Each of these situations pressured studio executives to change course. In the case of Justice League, the film, reworked and finished by Joss Whedon after tragedy compelled Zack Snyder to leave the project, was considered a critical and financial disappointment. In the past, that would have been that and life would have gone on. The fan-led hashtag campaign, however, eventually encouraged Warner Brothers to sink a great deal of money into allowing Snyder to complete his original vision, an unusual gamble which paid off. I don’t begrudge a filmmaker being given the chance to complete their film, but I was disturbed by the way it came about. Ultimately, rather than appeasing fans it emboldened them to start a new #RestoretheSnyderverse campaign.
Both Ghostbusters (2016) and The Last Jedi were praised by critics and performed well at the worldwide box office. It was the backlash by a particularly vocal element of the fanbases of these franchises, however, that caused huge fallouts for both at the studio level. At Lucasfilm, the original directors of both Solo and the final installment of the Skywalker Saga were replaced with “safer” bets, likely leading to far more bland results in both cases. Also, a planned new trilogy created by The Last Jedi director Rian Johnson was quietly cancelled. Ghostbusters made over $229 million worldwide, but was considered a failure, partly because of the fan backlash (plus that massive budget). Sequel plans to this reimagining were scrapped in favor of a second sequel to the original film, the just-released Ghostbusters: Afterlife. In the cases mentioned here, these filmmakers have generally landed on their feet, but what happens to the new or diverse voice who has not yet gained Hollywood clout and is silenced for good by fan backlash?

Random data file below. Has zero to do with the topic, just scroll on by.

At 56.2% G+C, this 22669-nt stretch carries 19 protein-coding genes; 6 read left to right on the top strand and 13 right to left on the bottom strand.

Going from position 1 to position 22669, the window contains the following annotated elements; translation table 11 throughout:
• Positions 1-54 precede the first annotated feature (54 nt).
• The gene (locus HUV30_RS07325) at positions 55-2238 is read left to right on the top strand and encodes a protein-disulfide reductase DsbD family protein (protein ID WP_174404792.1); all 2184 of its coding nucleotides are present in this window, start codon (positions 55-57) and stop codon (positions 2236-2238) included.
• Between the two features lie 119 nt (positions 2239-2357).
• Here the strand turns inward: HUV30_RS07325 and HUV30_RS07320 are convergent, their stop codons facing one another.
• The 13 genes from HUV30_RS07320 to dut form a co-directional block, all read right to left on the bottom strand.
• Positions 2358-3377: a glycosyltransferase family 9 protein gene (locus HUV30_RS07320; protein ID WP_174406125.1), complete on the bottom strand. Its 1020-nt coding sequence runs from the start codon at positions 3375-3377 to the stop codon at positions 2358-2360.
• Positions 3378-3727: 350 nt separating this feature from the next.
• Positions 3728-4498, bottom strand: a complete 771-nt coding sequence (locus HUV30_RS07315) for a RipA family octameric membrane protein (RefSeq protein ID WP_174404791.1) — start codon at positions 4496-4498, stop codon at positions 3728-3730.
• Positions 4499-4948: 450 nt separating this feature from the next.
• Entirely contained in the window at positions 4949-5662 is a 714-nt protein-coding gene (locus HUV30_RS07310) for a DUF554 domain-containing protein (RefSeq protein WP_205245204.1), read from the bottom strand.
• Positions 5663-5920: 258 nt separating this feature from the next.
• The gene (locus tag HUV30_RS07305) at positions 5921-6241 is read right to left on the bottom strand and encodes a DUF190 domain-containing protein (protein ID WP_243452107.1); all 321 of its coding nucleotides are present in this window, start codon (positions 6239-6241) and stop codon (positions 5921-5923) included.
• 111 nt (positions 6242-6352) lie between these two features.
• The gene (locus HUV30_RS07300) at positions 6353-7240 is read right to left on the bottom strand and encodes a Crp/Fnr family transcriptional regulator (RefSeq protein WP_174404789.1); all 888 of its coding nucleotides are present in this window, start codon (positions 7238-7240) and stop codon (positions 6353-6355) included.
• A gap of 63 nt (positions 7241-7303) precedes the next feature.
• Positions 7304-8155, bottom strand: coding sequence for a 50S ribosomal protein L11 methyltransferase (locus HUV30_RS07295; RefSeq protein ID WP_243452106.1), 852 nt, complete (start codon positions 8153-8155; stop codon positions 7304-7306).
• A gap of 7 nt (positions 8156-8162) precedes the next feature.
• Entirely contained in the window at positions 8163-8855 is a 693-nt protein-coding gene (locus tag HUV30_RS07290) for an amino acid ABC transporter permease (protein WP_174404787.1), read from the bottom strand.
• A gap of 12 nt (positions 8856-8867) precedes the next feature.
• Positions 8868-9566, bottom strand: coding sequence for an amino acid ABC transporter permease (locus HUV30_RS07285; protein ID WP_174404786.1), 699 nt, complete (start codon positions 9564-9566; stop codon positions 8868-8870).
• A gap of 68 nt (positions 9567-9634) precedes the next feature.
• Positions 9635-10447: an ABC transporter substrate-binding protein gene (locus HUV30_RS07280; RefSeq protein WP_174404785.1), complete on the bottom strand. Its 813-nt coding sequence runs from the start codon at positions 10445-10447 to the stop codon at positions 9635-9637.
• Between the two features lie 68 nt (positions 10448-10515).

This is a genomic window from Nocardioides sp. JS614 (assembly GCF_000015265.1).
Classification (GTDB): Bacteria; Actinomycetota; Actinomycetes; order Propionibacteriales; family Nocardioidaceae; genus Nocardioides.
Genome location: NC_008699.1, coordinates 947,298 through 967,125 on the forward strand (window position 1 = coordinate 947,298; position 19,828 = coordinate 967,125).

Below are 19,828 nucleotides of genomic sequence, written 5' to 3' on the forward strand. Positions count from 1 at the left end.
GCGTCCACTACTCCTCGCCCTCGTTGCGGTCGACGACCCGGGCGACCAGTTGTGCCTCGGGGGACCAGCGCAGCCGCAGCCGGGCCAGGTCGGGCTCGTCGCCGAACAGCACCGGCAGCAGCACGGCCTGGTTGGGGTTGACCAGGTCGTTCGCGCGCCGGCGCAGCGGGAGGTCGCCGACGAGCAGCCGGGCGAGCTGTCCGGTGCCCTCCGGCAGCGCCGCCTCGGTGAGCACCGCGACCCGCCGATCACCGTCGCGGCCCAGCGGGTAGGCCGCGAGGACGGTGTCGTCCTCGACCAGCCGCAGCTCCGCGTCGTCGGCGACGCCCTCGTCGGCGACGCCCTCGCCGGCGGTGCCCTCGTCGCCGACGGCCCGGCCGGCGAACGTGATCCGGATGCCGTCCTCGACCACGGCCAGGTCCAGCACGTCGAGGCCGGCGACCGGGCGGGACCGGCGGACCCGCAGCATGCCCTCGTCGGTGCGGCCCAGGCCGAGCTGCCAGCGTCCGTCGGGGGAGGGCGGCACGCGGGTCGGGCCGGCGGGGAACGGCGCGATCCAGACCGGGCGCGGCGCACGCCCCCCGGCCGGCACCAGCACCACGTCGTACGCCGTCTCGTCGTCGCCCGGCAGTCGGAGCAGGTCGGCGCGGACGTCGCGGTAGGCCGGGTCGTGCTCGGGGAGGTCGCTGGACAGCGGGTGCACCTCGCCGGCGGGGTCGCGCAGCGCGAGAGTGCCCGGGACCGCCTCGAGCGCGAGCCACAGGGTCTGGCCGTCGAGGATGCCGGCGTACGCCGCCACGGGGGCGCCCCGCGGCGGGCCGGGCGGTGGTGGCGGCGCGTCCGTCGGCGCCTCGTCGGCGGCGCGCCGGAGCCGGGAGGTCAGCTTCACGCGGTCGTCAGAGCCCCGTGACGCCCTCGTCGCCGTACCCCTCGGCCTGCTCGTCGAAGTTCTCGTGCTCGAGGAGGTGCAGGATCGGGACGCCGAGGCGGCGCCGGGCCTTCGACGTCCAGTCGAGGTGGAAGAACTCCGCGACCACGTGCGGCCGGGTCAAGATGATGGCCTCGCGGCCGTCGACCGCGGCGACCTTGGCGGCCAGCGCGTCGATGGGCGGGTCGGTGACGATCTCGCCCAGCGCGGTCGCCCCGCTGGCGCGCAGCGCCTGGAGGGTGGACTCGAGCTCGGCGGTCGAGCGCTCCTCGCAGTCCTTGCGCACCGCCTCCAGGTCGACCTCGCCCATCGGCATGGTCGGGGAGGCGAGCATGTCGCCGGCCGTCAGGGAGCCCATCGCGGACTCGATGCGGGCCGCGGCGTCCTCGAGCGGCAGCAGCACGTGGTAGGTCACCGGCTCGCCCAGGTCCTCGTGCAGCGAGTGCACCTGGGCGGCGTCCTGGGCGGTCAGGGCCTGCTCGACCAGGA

I have been very vocal in various places about my concern over creators being shackled and forced to bend to the demands of the fanbase. I feel the final result of this sort of “filmmaking by committee” or fan consensus almost always results in underwhelming, bland movies. We love these IPs because the originals were daring, often breakthroughs, in film. George Lucas’s Star Wars changed the face of cinema because it was different from anything else around at the time. Horror-comedy was never the same after the fierce originality of the original Ghostbusters. Yes, of course we want to experience that lightning in a bottle effect again, but it simply will not happen under the kinds of circumstances that have been created.
Luckily, horror has been largely untouched by this kind of fandom up to this point, but I fear it could happen at any moment. I plead with fellow horror fans that we resist the urge. Ultimately it only benefits movie fans when filmmakers are given the freedom to try something new. Sometimes it connects, sometimes it doesn’t, but occasionally it’s a home run. Innovative filmmakers need to be given the space and opportunity to take those wild swings. When they do, we all end up winning.
So, back to my original question, are you really even a horror fan? The term fan is, of course, derived from the word fanatic, implying a deep love for something. Ironically, the litmus test for true fandom in recent years seems to have evolved (or devolved) into how much you hate something. Maybe it’s time that we turn that around again, that we express our love for the genre in whatever way we see fit. Better yet, forget about keeping fandom “pure” and let others express it how they see fit as well. That is what I mean by this big tent community of horror fans. So, whether you fall asleep watching A Serbian Film or hide your eyes during the clown scene in Poltergeist, the criterion for horror fandom is simple and only requires answering one question: do you love horror? Whatever form your expression of that love takes, if the answer is “yes,” then you are a horror fan.